Interview with Singapore Art Museum curator Louis Ho on the Singapore Biennale 2016
With the Singapore Biennale 2016 coming to a close in the next few days, we take a look at what goes on behind the scenes with an individual who is a part of the curatorial team
A lot of work, time and effort goes into planning an event such as the Singapore Biennale 2016. Thanks to months of planning, the event brings us numerous artists and their creations that highlight the artistic talent in Asia. One such individual, who makes the selection that we have enjoyed, is none other than Louis Ho who is a Curator at the Singapore Art Museum. We seek him out to find out more about his favourite artists who are featured in the Singapore Biennale 2016 and the challenges faced by the team in selecting the various works.
Can you tell us a bit more about your role at the Singapore Biennale 2016?
My areas of focus at the Singapore Art Museum are centred on Malaysia, Brunei and Myanmar. These interests correspond with my part in the nine-member curatorial team of the Singapore Biennale 2016. An artist that I have selected, for instance, is Faizal Hamdan from Brunei. It is the first time in the decade-long history of the Singapore Biennale that we are featuring a participating artist from that country.
How does the team decide what to showcase at the Biennale?
In regards to the 2016 edition, we elected to have a smaller curatorial team as compared to the previous Biennale. This provided more room for engagement through conversations between all involved. The Singapore Art Museum team met up with our team of Associate Curators (from China, India, Malaysia and Singapore) over a series of curatorial workshops held in Singapore, where we worked through ideas, artists, artwork proposals, sites, themes and curatorial narratives.
What are your favourite works at the Biennale and why?
The set of embroidered textiles by the Hmong husband-and-wife duo, Phasao Lao and Tchieu Siong, are particularly interesting objects for me. They might seem to belong better in an anthropological museum, but it’s perhaps high time for a broader conversation on the possibilities of Southeast Asian visual culture, which would embrace a far wider range of visual objects and producers, rather than just art.
What are some of the challenges the team faced in putting together Singapore Biennale (it’s a massive event!)
A creative collaboration almost always presents certain hurdles. The scale of the undertaking, of course, was the biggest challenge, but the diversity of the make-up of the curatorial team – we all hailed from different countries and backgrounds, representing a range of artistic and intellectual interests – also made for some lively discussions !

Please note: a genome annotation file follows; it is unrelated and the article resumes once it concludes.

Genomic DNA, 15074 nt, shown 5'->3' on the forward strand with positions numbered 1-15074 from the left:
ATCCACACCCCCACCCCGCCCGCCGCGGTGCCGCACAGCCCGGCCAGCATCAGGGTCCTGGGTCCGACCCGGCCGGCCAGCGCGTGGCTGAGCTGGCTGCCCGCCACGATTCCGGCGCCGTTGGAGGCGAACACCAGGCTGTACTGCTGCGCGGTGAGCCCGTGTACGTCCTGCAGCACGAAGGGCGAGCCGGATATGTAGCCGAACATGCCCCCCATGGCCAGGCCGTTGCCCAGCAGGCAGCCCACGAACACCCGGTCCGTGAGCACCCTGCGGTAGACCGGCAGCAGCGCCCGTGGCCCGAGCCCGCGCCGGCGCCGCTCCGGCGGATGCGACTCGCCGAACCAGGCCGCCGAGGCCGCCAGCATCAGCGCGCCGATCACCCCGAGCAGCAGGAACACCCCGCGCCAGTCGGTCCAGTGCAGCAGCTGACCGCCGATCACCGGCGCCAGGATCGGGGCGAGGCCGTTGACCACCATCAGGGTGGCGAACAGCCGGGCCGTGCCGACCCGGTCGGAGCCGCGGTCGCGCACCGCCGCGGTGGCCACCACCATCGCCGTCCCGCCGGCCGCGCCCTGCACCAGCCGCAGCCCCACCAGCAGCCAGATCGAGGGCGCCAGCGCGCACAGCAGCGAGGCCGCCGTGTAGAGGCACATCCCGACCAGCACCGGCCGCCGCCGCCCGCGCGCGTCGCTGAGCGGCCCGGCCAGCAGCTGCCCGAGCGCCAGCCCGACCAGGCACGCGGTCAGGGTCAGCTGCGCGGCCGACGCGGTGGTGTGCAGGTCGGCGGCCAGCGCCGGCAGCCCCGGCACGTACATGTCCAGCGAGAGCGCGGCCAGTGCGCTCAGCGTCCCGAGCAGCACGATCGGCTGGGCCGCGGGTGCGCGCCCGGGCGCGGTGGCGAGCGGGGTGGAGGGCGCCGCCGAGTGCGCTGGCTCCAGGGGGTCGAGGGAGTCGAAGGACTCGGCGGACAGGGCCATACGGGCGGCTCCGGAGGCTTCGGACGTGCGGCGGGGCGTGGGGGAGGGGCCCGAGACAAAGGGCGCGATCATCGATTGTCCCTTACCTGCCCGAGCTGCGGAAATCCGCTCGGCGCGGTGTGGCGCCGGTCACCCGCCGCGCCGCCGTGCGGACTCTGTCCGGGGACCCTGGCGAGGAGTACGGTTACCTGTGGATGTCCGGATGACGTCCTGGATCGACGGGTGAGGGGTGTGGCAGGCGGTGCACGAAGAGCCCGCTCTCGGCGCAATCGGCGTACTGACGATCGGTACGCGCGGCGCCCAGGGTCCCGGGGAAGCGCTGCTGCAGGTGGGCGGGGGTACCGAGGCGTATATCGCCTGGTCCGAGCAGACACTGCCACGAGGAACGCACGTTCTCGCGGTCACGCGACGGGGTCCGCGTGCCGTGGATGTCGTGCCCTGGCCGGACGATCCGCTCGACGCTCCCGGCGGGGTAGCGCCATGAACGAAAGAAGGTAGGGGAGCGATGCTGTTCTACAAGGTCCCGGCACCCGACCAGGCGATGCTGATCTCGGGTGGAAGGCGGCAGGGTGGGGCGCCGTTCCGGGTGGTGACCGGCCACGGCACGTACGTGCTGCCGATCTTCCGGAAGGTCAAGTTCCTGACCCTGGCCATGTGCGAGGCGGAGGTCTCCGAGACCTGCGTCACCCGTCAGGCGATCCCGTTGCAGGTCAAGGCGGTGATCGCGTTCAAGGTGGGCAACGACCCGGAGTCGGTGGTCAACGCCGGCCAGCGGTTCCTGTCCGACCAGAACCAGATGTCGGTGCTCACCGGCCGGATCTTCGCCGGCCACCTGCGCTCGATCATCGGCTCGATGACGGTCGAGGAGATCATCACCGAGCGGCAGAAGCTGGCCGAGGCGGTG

Tell us about your first exhibition for the Singapore Art Museum – After Utopia: Revisiting the Ideal in Asia Contemporary Art– and how it shaped your curatorial style.
I suppose I brought a certain personal curatorial sensibility to the exhibition, rather than the other way round. I had been curating exhibitions freelance for a little while before joining SAM, and had developed a particular focus and aesthetic. “The City and its Discontents”, one of the sub-strands in the exhibition, was something I was deeply interested in, and pushed for – it looks at urban dystopias and its imaginings. “Legacies Left”, another sub-theme, dealt with the legacy of communism and communalism in South-east Asia, and that was something else that was interesting to me.
What are your top galleries to see art – in Singapore and in the South-east Asian region?
I’m biased, unsurprisingly: the Singapore galleries in the Gillman Barracks precinct are doing important work in showing both local and South-east Asian artists; spaces like FOST, Yeo Workshop and Yavuz are crucial to the ecosystem here. Chan + Hori Contemporary, which of course has undergone a rebranding and now enjoys renewed creative vision, remains a contender. Outside of Singapore, the most vibrant art scenes at the moment can be found in Manila and Chiang Mai, and the commercial galleries in those cities have been consistently showing interesting artists – both established and emerging – of late.
Is there a museum/art space that you’ve not been but would like to in the near future?
I’m looking forward to seeing the new MAIIAM museum that recently opened in Chiang Mai. The large, shiny new Asia Culture Center in Gwangju, South Korea, is also on the bucket list for the near future.
Your bio mentions that you focus on the art of Malaysia, Myanmar and Brunei. Do you see a common thread running through South-east Asian art?
There are certain common strands that bind art-making in this region: engagement with the socio-political; reference to traditional crafts and mediums (e.g. Chinese ink, batik, weaving etc.); a rethinking of the colonial past, among others.
What do you hope to see more of in Singapore in terms of art?
A greater focus on minority subjectivities and its social implications would be an important development. I’m referring to members of those communities that have traditionally been underrepresented in art, such as sexual and religious minorities, immigrants, sex workers, the disabled, the economically disadvantaged.
Can you highlight a few art trends that will be huge in 2017?
That’s a tough one. Longer-term trajectories, i.e. those that come to assume historical importance, aren’t visible in the short run, and, as a curator, I don’t pay close attention to market trends.
The Singapore Biennale 2016 runs until February 25 2017.